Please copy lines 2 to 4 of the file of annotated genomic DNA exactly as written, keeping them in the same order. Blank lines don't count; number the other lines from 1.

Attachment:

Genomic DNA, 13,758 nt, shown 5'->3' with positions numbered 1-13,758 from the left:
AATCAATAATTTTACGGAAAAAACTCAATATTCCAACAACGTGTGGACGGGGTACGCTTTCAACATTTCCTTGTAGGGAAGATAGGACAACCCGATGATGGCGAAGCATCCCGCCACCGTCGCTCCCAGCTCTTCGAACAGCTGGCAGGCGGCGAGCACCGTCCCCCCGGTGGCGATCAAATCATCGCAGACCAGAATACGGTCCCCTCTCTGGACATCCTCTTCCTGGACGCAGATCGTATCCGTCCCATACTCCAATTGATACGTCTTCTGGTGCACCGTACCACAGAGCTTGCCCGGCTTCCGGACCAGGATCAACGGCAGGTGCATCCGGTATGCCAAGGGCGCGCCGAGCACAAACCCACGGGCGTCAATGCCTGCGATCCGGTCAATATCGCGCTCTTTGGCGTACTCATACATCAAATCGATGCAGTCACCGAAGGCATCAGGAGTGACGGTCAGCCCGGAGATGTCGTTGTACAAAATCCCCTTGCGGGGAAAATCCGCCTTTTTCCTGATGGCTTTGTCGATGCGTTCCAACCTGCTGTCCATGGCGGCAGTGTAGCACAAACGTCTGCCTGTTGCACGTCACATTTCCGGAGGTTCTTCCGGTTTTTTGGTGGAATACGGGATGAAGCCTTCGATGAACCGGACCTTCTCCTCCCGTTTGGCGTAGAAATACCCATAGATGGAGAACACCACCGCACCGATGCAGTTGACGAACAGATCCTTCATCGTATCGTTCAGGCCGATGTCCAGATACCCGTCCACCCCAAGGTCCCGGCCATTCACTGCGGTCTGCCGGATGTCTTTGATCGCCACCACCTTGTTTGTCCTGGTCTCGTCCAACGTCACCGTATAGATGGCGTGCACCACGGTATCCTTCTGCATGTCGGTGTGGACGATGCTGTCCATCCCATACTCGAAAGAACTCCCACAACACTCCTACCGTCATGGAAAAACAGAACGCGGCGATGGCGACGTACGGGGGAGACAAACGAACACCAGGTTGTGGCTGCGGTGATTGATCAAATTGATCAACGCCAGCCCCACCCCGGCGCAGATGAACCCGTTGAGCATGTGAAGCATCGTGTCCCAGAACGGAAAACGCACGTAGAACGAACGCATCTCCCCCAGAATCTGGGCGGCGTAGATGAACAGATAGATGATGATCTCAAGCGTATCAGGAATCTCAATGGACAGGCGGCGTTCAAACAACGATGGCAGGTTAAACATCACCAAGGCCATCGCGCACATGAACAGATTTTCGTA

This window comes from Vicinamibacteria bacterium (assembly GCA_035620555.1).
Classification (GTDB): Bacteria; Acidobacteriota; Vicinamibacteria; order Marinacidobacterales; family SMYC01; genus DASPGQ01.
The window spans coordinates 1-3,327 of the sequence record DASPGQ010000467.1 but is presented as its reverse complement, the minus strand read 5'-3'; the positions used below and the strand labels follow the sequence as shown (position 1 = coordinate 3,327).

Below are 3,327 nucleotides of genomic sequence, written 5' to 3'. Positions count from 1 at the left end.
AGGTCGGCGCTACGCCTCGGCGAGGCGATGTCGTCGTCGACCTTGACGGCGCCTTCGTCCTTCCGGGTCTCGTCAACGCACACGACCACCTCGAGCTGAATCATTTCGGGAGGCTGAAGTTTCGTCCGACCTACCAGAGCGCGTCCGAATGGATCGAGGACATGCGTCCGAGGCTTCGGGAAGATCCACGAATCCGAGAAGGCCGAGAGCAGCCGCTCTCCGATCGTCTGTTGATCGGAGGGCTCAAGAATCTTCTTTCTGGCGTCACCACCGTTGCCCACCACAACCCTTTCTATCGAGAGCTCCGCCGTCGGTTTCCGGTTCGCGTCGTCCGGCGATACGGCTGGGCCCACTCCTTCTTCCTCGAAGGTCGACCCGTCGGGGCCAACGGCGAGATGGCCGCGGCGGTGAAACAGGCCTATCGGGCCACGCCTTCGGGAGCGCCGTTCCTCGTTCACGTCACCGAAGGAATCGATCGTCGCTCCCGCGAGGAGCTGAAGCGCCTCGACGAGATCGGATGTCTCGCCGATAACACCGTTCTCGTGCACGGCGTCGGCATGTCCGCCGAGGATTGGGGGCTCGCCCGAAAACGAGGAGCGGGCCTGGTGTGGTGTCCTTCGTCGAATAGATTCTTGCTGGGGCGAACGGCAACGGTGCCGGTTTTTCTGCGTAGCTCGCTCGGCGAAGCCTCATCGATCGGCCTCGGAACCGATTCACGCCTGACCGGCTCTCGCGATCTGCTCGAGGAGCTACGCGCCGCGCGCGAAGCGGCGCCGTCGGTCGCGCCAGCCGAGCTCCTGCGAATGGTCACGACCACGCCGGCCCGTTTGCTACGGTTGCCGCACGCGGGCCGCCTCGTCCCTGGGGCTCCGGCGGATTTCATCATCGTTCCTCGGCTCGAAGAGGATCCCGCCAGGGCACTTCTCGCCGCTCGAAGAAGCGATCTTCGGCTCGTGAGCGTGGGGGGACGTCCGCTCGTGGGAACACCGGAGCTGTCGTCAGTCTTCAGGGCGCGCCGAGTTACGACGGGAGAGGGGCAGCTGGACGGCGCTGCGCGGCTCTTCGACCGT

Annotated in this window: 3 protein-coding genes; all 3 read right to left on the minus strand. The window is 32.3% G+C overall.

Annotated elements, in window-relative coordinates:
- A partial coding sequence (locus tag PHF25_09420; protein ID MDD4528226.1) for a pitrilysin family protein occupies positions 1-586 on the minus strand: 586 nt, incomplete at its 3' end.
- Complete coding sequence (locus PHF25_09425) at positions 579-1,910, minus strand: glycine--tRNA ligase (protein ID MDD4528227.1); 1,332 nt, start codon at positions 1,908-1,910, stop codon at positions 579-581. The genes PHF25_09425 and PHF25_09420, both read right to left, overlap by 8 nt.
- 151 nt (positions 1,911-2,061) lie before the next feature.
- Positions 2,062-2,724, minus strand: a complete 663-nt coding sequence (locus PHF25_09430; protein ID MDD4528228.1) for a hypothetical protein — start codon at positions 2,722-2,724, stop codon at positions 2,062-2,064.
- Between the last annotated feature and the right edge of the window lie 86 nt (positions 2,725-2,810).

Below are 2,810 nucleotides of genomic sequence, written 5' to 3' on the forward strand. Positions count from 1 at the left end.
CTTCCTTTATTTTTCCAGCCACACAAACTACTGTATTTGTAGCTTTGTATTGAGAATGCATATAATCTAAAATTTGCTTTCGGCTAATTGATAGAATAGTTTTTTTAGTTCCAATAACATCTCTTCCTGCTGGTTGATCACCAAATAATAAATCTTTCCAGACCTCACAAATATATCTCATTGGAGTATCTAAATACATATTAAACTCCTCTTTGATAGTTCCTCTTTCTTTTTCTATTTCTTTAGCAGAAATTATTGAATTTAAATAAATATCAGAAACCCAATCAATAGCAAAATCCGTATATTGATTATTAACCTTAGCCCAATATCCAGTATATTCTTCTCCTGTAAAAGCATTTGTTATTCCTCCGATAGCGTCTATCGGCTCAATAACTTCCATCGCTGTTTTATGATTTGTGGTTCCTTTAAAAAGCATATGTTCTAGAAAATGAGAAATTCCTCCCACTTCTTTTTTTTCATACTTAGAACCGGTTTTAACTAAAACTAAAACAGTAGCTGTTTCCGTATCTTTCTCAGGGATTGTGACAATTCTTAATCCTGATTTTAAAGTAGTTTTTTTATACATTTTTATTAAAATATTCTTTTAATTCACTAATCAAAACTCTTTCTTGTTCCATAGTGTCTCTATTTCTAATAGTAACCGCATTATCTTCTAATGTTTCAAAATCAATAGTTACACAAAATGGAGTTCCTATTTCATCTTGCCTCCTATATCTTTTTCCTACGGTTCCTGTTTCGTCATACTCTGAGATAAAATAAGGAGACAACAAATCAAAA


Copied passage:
AATCAATAATTTTACGGAAAAAACTCAATATTCCAACAACGTGTGGACGGGGTACGCTTTCAACATTTCCTTGTAGGGAAGATAGGACAACCCGATGATGGCGAAGCATCCCGCCACCGTCGCTCCCAGCTCTTCGAACAGCTGGCAGGCGGCGAGCACCGTCCCCCCGGTGGCGATCAAATCATCGCAGACCAGAATACGGTCCCCTCTCTGGACATCCTCTTCCTGGACGCAGATCGTATCCGTCCCATACTCCAATTGATACGTCTTCTGGTGCACCGTACCACAGAGCTTGCCCGGCTTCCGGACCAGGATCAACGGCAGGTGCATCCGGTATGCCAAGGGCGCGCCGAGCACAAACCCACGGGCGTCAATGCCTGCGATCCGGTCAATATCGCGCTCTTTGGCGTACTCATACATCAAATCGATGCAGTCACCGAAGGCATCAGGAGTGACGGTCAGCCCGGAGATGTCGTTGTACAAAATCCCCTTGCGGGGAAAATCCGCCTTTTTCCTGATGGCTTTGTCGATGCGTTCCAACCTGCTGTCCATGGCGGCAGTGTAGCACAAACGTCTGCCTGTTGCACGTCACATTTCCGGAGGTTCTTCCGGTTTTTTGGTGGAATACGGGATGAAGCCTTCGATGAACCGGACCTTCTCCTCCCGTTTGGCGTAGAAATACCCATAGATGGAGAACACCACCGCACCGATGCAGTTGACGAACAGATCCTTCATCGTATCGTTCAGGCCGATGTCCAGATACCCGTCCACCCCAAGGTCCCGGCCATTCACTGCGGTCTGCCGGATGTCTTTGATCGCCACCACCTTGTTTGTCCTGGTCTCGTCCAACGTCACCGTATAGATGGCGTGCACCACGGTATCCTTCTGCATGTCGGTGTGGACGATGCTGTCCATCCCATACTCGAAAGAACTCCCACAACACTCCTACCGTCATGGAAAAACAGAACGCGGCGATGGCGACGTACGGGGGAGACAAACGAACACCAGGTTGTGGCTGCGGTGATTGATCAAATTGATCAACGCCAGCCCCACCCCGGCGCAGATGAACCCGTTGAGCATGTGAAGCATCGTGTCCCAGAACGGAAAACGCACGTAGAACGAACGCATCTCCCCCAGAATCTGGGCGGCGTAGATGAACAGATAGATGATGATCTCAAGCGTATCAGGAATCTCAATGGACAGGCGGCGTTCAAACAACGATGGCAGGTTAAACATCACCAAGGCCATCGCGCACATGAACAGATTTTCGTA

This window comes from Vicinamibacteria bacterium (assembly GCA_035620555.1).
Classification (GTDB): Bacteria; Acidobacteriota; Vicinamibacteria; order Marinacidobacterales; family SMYC01; genus DASPGQ01.